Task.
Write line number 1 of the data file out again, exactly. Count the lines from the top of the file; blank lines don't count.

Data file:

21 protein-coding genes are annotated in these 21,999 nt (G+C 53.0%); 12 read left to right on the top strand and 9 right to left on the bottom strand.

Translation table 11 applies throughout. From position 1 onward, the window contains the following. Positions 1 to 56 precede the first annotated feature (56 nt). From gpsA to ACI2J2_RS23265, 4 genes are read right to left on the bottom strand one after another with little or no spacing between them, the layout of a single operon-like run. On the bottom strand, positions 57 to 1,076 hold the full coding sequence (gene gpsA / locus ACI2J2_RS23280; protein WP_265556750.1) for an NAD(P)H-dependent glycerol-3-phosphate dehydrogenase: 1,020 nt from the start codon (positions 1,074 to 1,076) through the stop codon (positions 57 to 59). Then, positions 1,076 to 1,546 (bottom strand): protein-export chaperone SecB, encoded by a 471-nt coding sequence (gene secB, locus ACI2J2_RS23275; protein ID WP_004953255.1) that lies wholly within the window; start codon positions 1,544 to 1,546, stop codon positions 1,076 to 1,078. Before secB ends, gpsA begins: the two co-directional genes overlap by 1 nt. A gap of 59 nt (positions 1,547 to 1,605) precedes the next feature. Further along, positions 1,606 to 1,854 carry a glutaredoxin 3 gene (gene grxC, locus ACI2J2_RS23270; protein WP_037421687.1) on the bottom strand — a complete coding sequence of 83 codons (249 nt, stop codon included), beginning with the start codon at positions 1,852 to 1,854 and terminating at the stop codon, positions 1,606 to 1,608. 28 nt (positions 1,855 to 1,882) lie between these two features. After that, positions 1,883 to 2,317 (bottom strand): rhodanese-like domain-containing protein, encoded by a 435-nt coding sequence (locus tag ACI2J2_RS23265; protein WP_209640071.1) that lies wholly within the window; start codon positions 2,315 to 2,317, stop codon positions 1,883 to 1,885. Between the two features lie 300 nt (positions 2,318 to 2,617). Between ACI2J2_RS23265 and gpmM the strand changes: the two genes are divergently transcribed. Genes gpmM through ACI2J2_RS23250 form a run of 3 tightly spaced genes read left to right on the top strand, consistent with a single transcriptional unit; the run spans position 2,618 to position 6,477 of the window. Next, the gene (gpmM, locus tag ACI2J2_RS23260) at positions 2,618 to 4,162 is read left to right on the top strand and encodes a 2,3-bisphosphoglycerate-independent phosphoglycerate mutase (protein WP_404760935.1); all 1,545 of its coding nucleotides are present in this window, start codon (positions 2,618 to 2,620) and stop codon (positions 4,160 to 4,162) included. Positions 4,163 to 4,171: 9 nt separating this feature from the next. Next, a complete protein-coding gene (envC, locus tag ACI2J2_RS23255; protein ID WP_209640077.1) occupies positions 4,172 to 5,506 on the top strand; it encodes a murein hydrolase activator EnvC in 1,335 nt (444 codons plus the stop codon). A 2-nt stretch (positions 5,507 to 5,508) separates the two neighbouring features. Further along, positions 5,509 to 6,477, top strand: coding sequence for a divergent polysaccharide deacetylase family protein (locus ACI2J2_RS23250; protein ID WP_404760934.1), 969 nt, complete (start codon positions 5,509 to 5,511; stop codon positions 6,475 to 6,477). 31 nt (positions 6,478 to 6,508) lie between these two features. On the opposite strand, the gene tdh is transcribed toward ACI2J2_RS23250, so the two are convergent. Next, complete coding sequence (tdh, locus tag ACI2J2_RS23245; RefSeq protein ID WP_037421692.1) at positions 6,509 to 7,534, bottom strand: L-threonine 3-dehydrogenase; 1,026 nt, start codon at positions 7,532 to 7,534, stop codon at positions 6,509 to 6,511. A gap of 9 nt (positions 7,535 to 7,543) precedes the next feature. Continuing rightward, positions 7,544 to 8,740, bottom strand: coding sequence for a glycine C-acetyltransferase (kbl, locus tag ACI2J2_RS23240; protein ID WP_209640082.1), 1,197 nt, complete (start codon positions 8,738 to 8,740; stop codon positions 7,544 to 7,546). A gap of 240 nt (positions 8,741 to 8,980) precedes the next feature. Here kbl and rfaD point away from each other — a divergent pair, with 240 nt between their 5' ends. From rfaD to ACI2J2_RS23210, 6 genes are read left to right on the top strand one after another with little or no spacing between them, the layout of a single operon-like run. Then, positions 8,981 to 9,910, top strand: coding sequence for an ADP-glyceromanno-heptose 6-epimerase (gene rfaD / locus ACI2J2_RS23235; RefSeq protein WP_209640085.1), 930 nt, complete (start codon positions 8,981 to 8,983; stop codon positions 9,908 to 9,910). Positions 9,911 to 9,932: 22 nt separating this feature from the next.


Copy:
21 protein-coding genes are annotated in these 21,999 nt (G+C 53.0%); 12 read left to right on the top strand and 9 right to left on the bottom strand.